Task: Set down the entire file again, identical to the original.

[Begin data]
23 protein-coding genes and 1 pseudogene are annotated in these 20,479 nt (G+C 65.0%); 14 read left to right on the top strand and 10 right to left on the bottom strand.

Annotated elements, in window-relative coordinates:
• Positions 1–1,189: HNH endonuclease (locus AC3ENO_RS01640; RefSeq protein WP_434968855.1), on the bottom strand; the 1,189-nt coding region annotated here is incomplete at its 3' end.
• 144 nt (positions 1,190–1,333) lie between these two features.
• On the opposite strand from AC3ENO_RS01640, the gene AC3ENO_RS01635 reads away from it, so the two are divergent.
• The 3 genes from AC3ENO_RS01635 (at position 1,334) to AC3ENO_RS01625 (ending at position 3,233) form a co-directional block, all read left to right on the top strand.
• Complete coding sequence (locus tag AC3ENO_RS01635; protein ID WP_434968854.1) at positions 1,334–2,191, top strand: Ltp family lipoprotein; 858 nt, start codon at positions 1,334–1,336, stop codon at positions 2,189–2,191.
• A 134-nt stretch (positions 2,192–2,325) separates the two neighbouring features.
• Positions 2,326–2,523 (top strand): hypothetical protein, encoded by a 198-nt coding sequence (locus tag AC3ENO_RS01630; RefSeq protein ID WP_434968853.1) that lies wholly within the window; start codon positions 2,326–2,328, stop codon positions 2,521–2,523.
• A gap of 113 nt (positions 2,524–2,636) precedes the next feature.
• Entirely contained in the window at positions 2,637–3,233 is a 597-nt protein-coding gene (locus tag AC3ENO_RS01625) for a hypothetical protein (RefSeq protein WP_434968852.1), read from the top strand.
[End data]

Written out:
23 protein-coding genes and 1 pseudogene are annotated in these 20,479 nt (G+C 65.0%); 14 read left to right on the top strand and 10 right to left on the bottom strand.

Annotated elements, in window-relative coordinates:
• Positions 1–1,189: HNH endonuclease (locus AC3ENO_RS01640; RefSeq protein WP_434968855.1), on the bottom strand; the 1,189-nt coding region annotated here is incomplete at its 3' end.
• 144 nt (positions 1,190–1,333) lie between these two features.
• On the opposite strand from AC3ENO_RS01640, the gene AC3ENO_RS01635 reads away from it, so the two are divergent.
• The 3 genes from AC3ENO_RS01635 (at position 1,334) to AC3ENO_RS01625 (ending at position 3,233) form a co-directional block, all read left to right on the top strand.
• Complete coding sequence (locus tag AC3ENO_RS01635; protein ID WP_434968854.1) at positions 1,334–2,191, top strand: Ltp family lipoprotein; 858 nt, start codon at positions 1,334–1,336, stop codon at positions 2,189–2,191.
• A 134-nt stretch (positions 2,192–2,325) separates the two neighbouring features.
• Positions 2,326–2,523 (top strand): hypothetical protein, encoded by a 198-nt coding sequence (locus tag AC3ENO_RS01630; RefSeq protein ID WP_434968853.1) that lies wholly within the window; start codon positions 2,326–2,328, stop codon positions 2,521–2,523.
• A gap of 113 nt (positions 2,524–2,636) precedes the next feature.
• Entirely contained in the window at positions 2,637–3,233 is a 597-nt protein-coding gene (locus tag AC3ENO_RS01625) for a hypothetical protein (RefSeq protein WP_434968852.1), read from the top strand.